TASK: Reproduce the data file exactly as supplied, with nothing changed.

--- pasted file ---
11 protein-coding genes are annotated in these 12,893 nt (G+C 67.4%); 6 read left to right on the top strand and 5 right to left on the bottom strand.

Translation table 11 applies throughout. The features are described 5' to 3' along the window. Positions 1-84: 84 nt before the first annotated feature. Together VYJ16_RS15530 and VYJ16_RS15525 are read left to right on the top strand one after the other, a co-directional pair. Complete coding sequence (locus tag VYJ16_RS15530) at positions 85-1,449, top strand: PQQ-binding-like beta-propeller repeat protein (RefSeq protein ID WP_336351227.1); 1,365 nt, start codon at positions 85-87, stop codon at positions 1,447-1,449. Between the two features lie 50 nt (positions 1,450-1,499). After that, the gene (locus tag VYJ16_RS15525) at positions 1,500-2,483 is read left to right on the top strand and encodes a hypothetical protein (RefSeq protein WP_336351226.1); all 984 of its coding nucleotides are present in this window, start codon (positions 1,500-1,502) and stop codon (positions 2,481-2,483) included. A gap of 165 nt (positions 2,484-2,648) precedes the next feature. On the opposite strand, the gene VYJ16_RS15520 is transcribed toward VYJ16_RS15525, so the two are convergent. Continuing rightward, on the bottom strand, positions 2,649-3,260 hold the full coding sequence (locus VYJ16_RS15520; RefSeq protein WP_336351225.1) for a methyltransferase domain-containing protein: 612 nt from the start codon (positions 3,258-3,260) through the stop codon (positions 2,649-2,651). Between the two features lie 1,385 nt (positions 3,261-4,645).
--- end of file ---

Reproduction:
11 protein-coding genes are annotated in these 12,893 nt (G+C 67.4%); 6 read left to right on the top strand and 5 right to left on the bottom strand.

Translation table 11 applies throughout. The features are described 5' to 3' along the window. Positions 1-84: 84 nt before the first annotated feature. Together VYJ16_RS15530 and VYJ16_RS15525 are read left to right on the top strand one after the other, a co-directional pair. Complete coding sequence (locus tag VYJ16_RS15530) at positions 85-1,449, top strand: PQQ-binding-like beta-propeller repeat protein (RefSeq protein ID WP_336351227.1); 1,365 nt, start codon at positions 85-87, stop codon at positions 1,447-1,449. Between the two features lie 50 nt (positions 1,450-1,499). After that, the gene (locus tag VYJ16_RS15525) at positions 1,500-2,483 is read left to right on the top strand and encodes a hypothetical protein (RefSeq protein WP_336351226.1); all 984 of its coding nucleotides are present in this window, start codon (positions 1,500-1,502) and stop codon (positions 2,481-2,483) included. A gap of 165 nt (positions 2,484-2,648) precedes the next feature. On the opposite strand, the gene VYJ16_RS15520 is transcribed toward VYJ16_RS15525, so the two are convergent. Continuing rightward, on the bottom strand, positions 2,649-3,260 hold the full coding sequence (locus VYJ16_RS15520; RefSeq protein WP_336351225.1) for a methyltransferase domain-containing protein: 612 nt from the start codon (positions 3,258-3,260) through the stop codon (positions 2,649-2,651). Between the two features lie 1,385 nt (positions 3,261-4,645).